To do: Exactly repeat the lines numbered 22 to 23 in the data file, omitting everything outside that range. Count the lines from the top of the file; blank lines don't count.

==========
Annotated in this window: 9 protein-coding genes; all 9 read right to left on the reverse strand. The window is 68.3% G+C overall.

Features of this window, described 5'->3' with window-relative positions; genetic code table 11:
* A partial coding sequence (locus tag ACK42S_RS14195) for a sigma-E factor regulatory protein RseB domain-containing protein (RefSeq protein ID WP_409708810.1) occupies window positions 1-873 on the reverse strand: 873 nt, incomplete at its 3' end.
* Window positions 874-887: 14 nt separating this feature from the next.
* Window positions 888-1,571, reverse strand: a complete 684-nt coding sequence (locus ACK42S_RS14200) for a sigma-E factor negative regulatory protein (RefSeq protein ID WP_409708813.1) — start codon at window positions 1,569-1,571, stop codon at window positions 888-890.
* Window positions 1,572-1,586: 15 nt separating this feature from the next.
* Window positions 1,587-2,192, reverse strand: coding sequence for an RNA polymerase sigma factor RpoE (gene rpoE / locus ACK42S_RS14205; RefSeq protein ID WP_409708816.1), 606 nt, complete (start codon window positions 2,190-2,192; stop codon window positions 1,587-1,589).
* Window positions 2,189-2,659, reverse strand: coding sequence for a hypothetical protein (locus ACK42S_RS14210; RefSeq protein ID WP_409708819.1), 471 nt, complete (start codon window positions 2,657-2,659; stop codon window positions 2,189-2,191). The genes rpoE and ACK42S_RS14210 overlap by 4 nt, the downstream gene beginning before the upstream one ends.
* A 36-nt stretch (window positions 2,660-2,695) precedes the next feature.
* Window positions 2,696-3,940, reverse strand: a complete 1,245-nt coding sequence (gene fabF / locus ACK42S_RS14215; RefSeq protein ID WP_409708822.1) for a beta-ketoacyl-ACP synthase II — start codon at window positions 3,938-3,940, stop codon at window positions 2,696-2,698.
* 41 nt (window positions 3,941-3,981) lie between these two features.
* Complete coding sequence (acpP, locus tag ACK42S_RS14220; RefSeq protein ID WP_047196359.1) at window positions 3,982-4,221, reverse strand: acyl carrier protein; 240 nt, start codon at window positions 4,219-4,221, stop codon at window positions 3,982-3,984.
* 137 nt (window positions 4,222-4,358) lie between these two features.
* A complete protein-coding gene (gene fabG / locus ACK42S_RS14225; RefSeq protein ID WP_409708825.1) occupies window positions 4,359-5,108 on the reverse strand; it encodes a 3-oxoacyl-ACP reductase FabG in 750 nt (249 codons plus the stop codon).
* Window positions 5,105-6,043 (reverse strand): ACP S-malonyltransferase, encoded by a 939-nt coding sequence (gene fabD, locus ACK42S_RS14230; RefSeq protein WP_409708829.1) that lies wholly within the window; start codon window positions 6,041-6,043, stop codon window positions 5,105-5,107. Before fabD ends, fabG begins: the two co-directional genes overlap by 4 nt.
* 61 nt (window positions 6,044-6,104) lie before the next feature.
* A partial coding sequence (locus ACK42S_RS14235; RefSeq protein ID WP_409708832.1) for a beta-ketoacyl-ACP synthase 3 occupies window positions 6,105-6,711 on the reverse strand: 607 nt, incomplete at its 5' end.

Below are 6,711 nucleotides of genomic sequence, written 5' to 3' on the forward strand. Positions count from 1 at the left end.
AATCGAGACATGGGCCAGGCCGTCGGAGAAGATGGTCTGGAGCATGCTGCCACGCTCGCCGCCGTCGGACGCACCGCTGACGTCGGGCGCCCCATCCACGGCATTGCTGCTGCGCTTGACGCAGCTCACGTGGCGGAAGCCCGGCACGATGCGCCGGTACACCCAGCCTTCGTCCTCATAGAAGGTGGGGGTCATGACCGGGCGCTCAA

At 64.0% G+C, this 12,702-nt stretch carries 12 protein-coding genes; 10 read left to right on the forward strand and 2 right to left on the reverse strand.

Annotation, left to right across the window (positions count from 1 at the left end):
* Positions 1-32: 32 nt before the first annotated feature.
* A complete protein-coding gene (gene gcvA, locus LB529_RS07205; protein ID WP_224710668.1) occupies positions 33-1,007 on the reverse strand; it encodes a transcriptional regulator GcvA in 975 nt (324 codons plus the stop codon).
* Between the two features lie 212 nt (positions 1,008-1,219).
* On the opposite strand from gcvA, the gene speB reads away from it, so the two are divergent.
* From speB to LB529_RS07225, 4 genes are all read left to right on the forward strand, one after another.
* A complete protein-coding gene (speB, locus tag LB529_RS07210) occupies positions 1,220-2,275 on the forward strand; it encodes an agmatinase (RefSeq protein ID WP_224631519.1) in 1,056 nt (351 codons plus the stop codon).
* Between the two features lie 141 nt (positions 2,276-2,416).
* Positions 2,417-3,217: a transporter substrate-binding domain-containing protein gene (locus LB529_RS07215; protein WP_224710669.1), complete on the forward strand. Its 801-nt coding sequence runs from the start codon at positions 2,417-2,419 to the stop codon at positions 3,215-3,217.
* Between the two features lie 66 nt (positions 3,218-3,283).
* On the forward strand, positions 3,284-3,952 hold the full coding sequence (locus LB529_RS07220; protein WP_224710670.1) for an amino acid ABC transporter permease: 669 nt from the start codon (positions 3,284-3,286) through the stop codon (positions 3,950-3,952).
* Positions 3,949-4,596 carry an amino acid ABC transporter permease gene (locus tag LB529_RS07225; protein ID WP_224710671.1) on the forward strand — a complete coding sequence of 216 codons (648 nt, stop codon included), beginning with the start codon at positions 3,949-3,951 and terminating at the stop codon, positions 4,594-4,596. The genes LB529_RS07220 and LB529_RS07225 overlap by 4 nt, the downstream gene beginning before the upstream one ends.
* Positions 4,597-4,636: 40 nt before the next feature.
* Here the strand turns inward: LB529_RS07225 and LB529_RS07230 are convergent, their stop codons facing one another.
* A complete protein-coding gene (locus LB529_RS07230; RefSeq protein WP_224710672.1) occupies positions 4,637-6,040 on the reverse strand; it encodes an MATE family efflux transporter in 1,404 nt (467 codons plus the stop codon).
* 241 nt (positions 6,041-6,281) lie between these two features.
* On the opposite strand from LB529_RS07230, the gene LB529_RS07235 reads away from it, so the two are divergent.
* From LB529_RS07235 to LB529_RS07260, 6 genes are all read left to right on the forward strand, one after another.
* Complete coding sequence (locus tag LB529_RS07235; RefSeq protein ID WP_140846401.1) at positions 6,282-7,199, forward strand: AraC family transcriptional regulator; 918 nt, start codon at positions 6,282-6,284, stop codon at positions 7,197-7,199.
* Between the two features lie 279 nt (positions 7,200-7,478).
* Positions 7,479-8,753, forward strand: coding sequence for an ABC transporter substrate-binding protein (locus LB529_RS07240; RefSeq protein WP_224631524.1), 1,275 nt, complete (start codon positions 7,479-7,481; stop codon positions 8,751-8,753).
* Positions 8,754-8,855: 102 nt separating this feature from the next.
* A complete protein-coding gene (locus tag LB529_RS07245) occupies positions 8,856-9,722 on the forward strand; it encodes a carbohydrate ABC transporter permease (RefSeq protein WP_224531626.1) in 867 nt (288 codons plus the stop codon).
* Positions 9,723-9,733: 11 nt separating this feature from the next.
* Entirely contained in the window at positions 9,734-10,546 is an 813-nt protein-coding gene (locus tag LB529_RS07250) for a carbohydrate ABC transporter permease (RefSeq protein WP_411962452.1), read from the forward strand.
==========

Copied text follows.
* Positions 1-32: 32 nt before the first annotated feature.
* A complete protein-coding gene (gene gcvA, locus LB529_RS07205; protein ID WP_224710668.1) occupies positions 33-1,007 on the reverse strand; it encodes a transcriptional regulator GcvA in 975 nt (324 codons plus the stop codon).